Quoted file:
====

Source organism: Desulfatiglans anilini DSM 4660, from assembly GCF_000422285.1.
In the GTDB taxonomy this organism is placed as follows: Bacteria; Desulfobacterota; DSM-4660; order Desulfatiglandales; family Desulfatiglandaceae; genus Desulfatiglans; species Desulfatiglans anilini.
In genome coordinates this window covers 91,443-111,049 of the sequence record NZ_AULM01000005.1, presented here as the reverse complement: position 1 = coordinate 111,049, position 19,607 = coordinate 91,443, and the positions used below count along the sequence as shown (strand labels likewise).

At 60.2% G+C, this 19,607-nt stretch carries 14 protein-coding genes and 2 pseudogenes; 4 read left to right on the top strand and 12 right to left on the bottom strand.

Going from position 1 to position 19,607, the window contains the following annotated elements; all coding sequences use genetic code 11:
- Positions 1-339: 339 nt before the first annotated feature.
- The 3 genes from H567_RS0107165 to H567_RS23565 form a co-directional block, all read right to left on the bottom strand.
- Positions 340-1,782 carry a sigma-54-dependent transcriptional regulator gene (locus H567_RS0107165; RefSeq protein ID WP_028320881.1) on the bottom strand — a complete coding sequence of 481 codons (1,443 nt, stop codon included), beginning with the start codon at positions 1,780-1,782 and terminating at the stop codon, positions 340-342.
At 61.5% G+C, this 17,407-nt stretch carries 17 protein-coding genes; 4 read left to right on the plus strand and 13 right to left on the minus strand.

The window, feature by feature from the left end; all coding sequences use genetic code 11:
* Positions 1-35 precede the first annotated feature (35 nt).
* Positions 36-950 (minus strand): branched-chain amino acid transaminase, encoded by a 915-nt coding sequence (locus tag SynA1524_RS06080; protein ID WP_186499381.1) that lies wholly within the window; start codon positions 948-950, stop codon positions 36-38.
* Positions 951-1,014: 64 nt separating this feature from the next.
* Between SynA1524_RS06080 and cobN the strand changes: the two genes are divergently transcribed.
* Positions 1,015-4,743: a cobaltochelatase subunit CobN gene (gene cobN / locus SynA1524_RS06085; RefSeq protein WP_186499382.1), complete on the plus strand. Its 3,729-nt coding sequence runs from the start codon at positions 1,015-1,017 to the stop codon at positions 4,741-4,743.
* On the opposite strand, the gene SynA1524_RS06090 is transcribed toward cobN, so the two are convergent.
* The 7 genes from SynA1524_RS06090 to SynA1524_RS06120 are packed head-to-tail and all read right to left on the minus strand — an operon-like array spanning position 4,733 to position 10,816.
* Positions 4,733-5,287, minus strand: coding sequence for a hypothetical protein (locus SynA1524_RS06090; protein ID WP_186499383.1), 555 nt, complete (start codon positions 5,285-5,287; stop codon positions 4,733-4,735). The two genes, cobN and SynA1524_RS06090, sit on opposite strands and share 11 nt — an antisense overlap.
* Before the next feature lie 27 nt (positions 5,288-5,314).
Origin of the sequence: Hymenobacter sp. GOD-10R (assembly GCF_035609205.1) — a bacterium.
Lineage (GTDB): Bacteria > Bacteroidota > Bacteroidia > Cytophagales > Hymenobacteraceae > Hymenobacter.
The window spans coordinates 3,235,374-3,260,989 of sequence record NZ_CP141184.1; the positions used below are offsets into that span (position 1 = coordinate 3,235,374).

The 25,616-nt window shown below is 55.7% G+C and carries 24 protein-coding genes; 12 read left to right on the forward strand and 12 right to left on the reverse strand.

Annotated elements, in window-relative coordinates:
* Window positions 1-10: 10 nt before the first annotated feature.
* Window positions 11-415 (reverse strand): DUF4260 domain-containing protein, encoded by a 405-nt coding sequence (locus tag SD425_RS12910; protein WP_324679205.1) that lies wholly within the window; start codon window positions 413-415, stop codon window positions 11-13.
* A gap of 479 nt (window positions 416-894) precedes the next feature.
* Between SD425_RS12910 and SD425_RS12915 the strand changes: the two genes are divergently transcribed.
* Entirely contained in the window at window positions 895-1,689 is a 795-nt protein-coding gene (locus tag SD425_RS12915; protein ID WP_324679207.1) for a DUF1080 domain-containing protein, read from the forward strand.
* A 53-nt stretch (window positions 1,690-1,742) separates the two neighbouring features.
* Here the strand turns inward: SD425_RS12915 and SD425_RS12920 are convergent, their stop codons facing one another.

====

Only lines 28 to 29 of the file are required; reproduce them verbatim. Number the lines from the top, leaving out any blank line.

* Between SD425_RS12910 and SD425_RS12915 the strand changes: the two genes are divergently transcribed.
* Entirely contained in the window at window positions 895-1,689 is a 795-nt protein-coding gene (locus tag SD425_RS12915; protein ID WP_324679207.1) for a DUF1080 domain-containing protein, read from the forward strand.